Should We Shut Down the FHA?

*Should We Shut Down the FHA?*
**By Phil Hall**

new-PhilH***Back in January, Rep. Jeb Hensarling, R-Texas, made a statement that few people took seriously. “The FHA is broke – bailout broke,” said Hensarling, who is chairman of the House Financial Services Committee. “The FHA’s dire financial condition and dominance of our housing finance system are a clear and present danger to every taxpayer who is now at great risk of having to fund yet another Washington bailout. Without serious reform, FHA may become the next Fannie Mae and Freddie Mac.”

****The source of Hensarling’s warning was a November 2012 actuarial report by the U.S. Department of Housing and Urban Development, which noted that the FHA’s single-family insurance fund had a negative economic value of $16.3 billion. However, the FHA and its apologists sneered at Hensarling’s warning, claiming that everything was copacetic.

****I think you know what happened next. Hensarling’s warning was quietly confirmed by the Obama Administration, which announced in April that the FHA was projecting a $943 million shortfall for fiscal year 2013, which ended on September 30. But that projection was absurdly off the mark: the FHA is now requiring a $1.7 billion bailout from the U.S. Department of the Treasury in order to stay afloat.

****But anyone who thinks that a mere $1.7 billion will be enough to put the FHA back on its feet is a fool. Edward Pinto, a former Fannie Mae executive and a senior fellow at the American Enterprise Institute, recently told Investors Business Daily that approximately 40% of the newer FHA-backed loans were in the subprime class and that delinquencies on FHA loans are at the 17% range. Pinto estimates the agency will need at least $25 billion to remain operational.

****“The FHA is woefully insolvent,” Pinto said.

****My two-cent deposit in regard to the $1.7 billion bailout request: shut down the FHA completely. I am not suggesting that the closure should be temporary, with the goal of rectifying the problems at hand. I believe that the nation could do very well without this mismanaged mess of an agency.

****The FHA bailout offers yet another piece of evidence about the federal government’s failure to run the national housing finance system with any degree of competence. In the years prior to the 2008 crash, federal regulators utterly abdicated their monitoring responsibilities while elected officials of both parties pushed for unrealistic and unsustainable housing goals that were driven by political steam rather than economic intelligence. Since the 2008 crash, Washington has created a series of rules and regulations that punish the financial institutions that were not responsible for the crash while giving the too-big-to-fail monsters and their well-heeled executives the proverbial get-out-of-jail card that allows them to carry on with their reckless and stupid behavior.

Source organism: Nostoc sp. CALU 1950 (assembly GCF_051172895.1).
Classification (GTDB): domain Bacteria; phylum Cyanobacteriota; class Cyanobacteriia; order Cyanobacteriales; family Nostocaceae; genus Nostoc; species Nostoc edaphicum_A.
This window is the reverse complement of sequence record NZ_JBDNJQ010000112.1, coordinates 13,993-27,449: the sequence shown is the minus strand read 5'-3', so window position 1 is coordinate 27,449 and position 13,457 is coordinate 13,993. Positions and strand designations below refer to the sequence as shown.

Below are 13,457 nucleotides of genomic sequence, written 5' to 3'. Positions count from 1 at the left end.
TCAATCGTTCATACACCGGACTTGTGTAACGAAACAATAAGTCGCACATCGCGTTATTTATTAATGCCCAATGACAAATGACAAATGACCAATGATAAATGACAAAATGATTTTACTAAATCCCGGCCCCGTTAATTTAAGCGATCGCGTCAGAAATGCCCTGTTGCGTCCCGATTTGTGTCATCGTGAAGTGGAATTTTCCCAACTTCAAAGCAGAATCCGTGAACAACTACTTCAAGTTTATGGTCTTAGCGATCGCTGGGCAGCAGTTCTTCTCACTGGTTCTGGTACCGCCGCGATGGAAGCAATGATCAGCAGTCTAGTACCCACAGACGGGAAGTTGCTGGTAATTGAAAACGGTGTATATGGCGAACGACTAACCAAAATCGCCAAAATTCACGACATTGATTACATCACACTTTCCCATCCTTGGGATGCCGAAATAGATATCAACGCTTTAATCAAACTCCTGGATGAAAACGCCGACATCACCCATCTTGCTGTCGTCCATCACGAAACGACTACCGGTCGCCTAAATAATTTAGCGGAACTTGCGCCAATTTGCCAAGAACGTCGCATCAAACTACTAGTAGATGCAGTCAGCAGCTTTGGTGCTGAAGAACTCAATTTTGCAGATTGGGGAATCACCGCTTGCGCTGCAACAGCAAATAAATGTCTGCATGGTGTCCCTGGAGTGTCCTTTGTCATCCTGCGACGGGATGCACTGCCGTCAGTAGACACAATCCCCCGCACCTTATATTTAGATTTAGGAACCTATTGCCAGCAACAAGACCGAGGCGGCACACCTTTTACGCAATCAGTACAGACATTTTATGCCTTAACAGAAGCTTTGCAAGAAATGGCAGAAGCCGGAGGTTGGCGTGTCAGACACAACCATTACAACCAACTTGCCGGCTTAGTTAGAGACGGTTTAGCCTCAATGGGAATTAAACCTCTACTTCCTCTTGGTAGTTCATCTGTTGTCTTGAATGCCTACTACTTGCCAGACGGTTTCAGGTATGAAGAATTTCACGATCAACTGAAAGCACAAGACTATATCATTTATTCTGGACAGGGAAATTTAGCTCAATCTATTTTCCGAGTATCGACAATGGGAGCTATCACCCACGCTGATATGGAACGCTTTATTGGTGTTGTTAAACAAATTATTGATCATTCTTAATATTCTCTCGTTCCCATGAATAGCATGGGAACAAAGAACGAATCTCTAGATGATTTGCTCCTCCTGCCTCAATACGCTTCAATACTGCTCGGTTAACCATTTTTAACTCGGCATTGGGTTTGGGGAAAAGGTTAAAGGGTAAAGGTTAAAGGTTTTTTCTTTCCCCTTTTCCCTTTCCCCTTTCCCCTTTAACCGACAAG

****Even worse, the federal government has spent the past five years steering the housing finance system away from a free-market capitalist environment into a socialist set-up where Uncle Sam uses taxpayer money to cover the entire process, from homeowner education through the sale of mortgage-backed securities. Some idiots like to crow that everything is under control because Fannie Mae and Freddie Mac are making huge profits today. Well, yeah, that’s not difficult when you have no competition whatsoever! And the Federal Reserve’s policy of printing endless amounts of money keeps the madness in motion.

****Of course, we just can’t shut down the FHA overnight. As with the long-delayed question of reforming the government-sponsored enterprises, there will have to be a period of transition from the nanny state to the private-label market. There will be savvy financial institutions that will seek to absorb the FHA’s intelligent operations, while the reckless and risky aspects of the FHA’s outreach could fade away unless someone figures out a smart way to do that kind of business (and not with taxpayer money, too!).

****It will take time, but it will ultimately prove to be time well-spent. But the nation needs to get moving in that direction – too much time and money has already been wasted.

****Sadly, too many people will not admit that. Rep. Maxine Waters, D-Calif., defines the state of complete denial when she defends the viability of the FHA.

****“It’s important to note that FHA is far from bankrupt,” she said after the $1.7 billion bailout request became public. “[The FHA is] holding over $30 billion in reserves and [is] continuing to generate revenue.”

****Maxine, your reality check has bounced!